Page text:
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The role of religious leaders as rights defenders

10 Dec 2015

2015 saw a continued crackdown on human rights organisations and human rights defenders (HRDs) around the world. HRDs face multiple challenges including de jure restrictions in the form of restrictive legislation, extensive bureaucratic hurdles, as well as harassment, intimidation, violence, murder and torture. In his opening remarks at the 30th Human Rights Council (HRC) session in September 2015, the UN High Commissioner for Human Rights Zeid Ra’ad Al Hussein highlighted the persecution of civil society as one of his key concerns, and criticised the Council members for enacting overly restrictive legislation limiting the work of civil society organisations. Meanwhile, in his report to the UN General Assembly in 2015, Special Rapporteur on Human Rights Defenders Michel Forst drew attention to the ‘disturbing increase in the number of reprisals and acts of intimidation reported by defenders.’ The UN Secretary General has also highlighted the widespread intimidation and reprisals against HRDs collaborating with the UN, and indicated that the reprisals, which are becoming more severe and varied, undermine the United Nations.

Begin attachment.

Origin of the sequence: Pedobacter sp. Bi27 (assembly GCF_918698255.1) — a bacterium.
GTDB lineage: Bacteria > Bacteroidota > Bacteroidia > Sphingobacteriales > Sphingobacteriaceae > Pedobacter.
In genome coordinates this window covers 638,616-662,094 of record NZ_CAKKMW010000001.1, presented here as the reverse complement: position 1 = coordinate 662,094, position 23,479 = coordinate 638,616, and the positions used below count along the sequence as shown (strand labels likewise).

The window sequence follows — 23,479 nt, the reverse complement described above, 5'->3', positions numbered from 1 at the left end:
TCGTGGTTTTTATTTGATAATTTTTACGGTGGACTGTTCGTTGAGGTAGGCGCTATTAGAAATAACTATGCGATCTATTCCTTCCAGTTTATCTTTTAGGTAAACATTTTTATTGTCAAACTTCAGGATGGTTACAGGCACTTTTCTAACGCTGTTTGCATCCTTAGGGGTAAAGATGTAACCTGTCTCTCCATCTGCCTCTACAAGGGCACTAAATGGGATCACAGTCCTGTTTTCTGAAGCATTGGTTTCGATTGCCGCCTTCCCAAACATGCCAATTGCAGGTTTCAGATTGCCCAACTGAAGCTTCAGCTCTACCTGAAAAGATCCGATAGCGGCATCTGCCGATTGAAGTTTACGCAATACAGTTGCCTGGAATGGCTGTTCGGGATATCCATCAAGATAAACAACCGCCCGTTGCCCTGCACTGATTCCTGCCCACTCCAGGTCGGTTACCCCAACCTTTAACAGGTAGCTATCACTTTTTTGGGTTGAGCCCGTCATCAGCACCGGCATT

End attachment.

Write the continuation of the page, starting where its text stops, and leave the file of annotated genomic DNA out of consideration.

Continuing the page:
The international community increasingly recognises that HRDs play a critical role in promoting human rights. The UK government announced in early 2015 that it will provide more funding for projects designed to protect civil society space. The government also continues to monitor the situation for human rights defenders, observe trials, lobby for the release of human rights defenders and provide training to HRDs in various parts of the world. As part of this, the Foreign and Commonwealth Office (FCO) produced an HRDs toolkit for UK Missions and their staff overseas.
Despite the increased focus on HRDs and wider civil society space, the role and potential of religious leaders and faith communities in promoting human rights is still not fully recognised. Even though their participation in human rights processes is nowadays more visible, their unique role in promoting human rights is frequently not included in official reports or discussed in international arenas. For instance, the recent report of the Special Rapporteur on the situation of human rights defenders draws attention to the experiences of groups of defenders who are most at risk (such as women HRDs, defenders of land rights or defenders combating corruption), and analyses global trends in the human rights environment, but does not make any reference to religious communities or leaders, or even members of religious minorities.

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